In control

Flyers a win away from advancing to CNHL final

Matt Molloy
Published on February 16, 2012
BREAK ON THROUGH — Gander Flyers’ forward Adam Power tries to break loose from a few Twillingate Combines’ defenders to get a scoring chance during Saturday’s playoff game at the Gander Community Centre.
Matt Molloy/The Beacon

The Gander Flyers are in complete control of its Central Newfoundland Hockey League semifinal series against the Twillingate Combines.

The Flyers, who finished on top of the league standings with an 8-3 record, defeated the Combines, who finished last with a 4-7 record, in game one of the series 4-1 Saturday evening at the Gander Community Centre, and followed that up with a 7-2 win the following day to take a 2-0 lead in the best-of-five match-up.

Doug Hardiman led the way for the Flyers in the weekend set with two goals and three assists, while Matt Strickland collected three goals and an assist. Marcus Adams scored twice and added a lone helper for three points, while captain Scott Young and Brad Walker recorded two points each.

Goaltender Ryan Bradbury made 38 saves in two games to pick up the two victories, while 12 Flyers recorded at least one point in the two games played.

The Flyers are now just a win away from advancing to the CNHL final against either the Straight Shore Beothics or Lewisporte Seahawks, whose best-of-five series is tied 1-1.

Defenceman James Keough, who scored once in Sunday's 7-2 win, said the Flyers came out of the gate a little slow in Saturday evening's game, but not on Sunday, where the team scored five of its seven goals in the first two periods.

"We came out slow on Saturday, but that's just like us. It takes a while for us to get our feet going, and to get our passing going," said Keough. "We knew we had to keep battling and to keep going, and eventually the bounces would start going our way."

The Flyers and Combines, who won the league title the past two seasons, were deadlocked 1-1 heading into the third period of Saturday's game.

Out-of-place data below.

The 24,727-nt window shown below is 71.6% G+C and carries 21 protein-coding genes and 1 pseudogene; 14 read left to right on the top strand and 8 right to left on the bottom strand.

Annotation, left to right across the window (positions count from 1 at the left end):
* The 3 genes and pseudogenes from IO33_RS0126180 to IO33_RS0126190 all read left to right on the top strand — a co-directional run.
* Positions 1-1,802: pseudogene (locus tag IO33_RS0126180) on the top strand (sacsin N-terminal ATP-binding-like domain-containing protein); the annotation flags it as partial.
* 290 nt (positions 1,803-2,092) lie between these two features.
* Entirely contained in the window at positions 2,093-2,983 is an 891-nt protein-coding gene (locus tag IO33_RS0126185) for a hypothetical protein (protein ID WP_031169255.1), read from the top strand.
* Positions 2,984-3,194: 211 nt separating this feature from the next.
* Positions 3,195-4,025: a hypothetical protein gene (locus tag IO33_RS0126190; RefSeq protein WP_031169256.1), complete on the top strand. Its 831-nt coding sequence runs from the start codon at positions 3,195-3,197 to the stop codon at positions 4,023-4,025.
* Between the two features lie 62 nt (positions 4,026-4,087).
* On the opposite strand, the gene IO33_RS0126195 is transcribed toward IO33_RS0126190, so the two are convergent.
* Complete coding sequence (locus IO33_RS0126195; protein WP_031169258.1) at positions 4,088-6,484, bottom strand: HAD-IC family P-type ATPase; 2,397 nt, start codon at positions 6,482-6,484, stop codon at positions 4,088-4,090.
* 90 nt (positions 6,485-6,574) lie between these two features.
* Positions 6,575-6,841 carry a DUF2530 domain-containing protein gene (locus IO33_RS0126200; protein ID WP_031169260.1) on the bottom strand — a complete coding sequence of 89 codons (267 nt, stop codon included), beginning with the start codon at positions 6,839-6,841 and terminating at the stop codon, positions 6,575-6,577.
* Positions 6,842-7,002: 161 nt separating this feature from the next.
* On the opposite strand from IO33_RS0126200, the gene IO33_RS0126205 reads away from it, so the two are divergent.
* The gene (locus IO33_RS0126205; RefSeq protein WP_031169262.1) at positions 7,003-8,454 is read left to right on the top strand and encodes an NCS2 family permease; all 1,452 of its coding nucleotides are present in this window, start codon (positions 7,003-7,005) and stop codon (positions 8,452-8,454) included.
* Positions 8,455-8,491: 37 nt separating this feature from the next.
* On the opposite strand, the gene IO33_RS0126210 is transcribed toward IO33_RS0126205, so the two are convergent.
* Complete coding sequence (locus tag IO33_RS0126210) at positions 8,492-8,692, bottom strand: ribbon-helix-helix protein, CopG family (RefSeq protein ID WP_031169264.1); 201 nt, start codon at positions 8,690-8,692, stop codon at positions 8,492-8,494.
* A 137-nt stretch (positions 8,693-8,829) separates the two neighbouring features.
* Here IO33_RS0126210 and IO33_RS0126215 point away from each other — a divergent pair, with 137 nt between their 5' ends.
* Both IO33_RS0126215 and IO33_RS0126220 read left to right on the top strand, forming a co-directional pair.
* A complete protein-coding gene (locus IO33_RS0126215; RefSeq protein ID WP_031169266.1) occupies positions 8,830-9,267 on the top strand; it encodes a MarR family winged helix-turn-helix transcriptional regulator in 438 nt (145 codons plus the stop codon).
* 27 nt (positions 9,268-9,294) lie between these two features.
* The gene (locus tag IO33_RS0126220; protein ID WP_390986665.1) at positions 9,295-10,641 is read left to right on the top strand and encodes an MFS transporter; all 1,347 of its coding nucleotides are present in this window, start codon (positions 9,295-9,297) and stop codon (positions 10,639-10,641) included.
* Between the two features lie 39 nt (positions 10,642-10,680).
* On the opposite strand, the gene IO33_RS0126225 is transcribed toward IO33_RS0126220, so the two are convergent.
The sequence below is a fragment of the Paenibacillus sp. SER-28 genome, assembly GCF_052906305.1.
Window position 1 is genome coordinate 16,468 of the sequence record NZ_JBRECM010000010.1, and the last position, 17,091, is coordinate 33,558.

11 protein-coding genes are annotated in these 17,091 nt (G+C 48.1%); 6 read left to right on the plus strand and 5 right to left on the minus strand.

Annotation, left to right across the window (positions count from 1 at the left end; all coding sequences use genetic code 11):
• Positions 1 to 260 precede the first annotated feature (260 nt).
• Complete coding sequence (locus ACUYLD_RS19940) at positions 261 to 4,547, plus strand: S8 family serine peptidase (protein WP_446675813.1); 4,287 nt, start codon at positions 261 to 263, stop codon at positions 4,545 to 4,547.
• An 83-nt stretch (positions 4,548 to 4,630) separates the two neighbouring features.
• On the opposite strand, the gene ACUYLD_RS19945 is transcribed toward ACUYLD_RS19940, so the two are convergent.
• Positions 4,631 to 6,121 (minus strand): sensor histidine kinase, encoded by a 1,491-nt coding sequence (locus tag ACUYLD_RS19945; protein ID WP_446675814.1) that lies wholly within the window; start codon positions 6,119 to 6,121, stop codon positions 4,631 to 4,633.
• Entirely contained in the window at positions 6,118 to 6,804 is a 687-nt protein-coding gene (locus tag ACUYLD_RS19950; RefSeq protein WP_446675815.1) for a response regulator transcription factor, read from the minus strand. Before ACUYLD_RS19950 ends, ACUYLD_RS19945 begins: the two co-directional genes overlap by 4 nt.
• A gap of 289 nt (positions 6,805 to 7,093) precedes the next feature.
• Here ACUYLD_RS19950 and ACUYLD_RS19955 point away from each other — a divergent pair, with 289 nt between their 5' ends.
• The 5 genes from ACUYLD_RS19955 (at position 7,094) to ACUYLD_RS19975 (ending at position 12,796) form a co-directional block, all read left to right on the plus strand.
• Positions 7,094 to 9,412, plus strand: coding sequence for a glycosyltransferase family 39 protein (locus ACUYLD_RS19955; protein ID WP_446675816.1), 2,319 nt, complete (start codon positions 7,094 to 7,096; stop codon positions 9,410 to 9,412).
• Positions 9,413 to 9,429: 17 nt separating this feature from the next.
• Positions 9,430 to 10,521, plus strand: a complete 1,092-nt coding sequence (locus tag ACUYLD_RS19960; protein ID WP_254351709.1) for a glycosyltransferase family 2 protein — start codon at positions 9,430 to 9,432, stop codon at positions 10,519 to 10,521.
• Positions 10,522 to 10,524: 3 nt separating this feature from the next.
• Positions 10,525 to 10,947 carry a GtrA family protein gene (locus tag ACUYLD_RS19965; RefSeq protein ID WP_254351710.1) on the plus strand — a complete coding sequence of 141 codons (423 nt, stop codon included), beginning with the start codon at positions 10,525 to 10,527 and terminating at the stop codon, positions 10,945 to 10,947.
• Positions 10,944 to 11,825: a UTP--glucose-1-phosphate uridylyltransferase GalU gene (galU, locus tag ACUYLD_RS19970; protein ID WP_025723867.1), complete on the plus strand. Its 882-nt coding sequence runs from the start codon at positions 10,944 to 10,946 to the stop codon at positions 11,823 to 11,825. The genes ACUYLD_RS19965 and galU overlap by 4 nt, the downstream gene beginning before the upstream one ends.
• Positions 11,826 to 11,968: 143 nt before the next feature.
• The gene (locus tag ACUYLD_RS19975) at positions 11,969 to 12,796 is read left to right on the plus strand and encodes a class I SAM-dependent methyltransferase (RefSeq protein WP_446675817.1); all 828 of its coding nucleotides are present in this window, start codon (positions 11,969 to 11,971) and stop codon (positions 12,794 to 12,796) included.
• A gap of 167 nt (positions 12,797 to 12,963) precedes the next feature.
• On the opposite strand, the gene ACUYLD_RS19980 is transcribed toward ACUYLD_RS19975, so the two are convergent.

The final 15 minutes saw the Flyers score three times on 17 shots to pull away with the hard-fought victory.

Keough said the team never changed its gameplan or swayed away from its strategy after two periods, but the players felt like it was gut-check time.

"There weren't any major changes, but we did feel like it was gut-check time and everyone knew they had to dig a little deeper," said the defenceman. "We had to push ourselves and push each other to make it happen."

Although the Flyers are close to competing in the championship series for the second time in three years, taking the Combines lightly will be a huge mistake. The Flyers lost to the Combines in the final two years ago, and the Combines defeated the Beothics in last year's league finale, so the Twillingate squad is definitely capable of making a comeback.

The Flyers have been dominant this season, which Keough knows has to continue in game three.

"I didn't follow the league much last year, so I really didn't know what was one the go," said Keough. "All I know is we have a good squad, and it didn't surprise me that we finished first in the league. We have wheels, and all-round, we have a strong team here."

Bring the noise, Gander

Despite being happy with the way the Flyers have been playing this year, something caught Keough's eye in Saturday's game that left him feeling a little sour.

However, what caught his eye was something that happened off the ice.

The Flyers were ahead 1-0 on Saturday when Justin Bath's second-period goal tied the game 1-1. A loud Combines' cheering section went bananas when Bath scored, which was the loudest the Gander Community Centre got the entire CNHL season.

After Saturday's game, Keough was left wondering, what happened to home ice advantage? 

"I'm not impressed with that," said Keough. "Twillingate ties it up, and all you can hear is this loud roar, and this is our home rink? How come our fans aren't louder? Why don't we have more fans?"

Keough, though, said the entire team appreciates what fan support it gets, but if that cheering section remains quiet, the team pretends its getting cheered by opposing fans when the other team scores.

"When they score and their fans cheer, we pretend they're cheering for us (laughs)."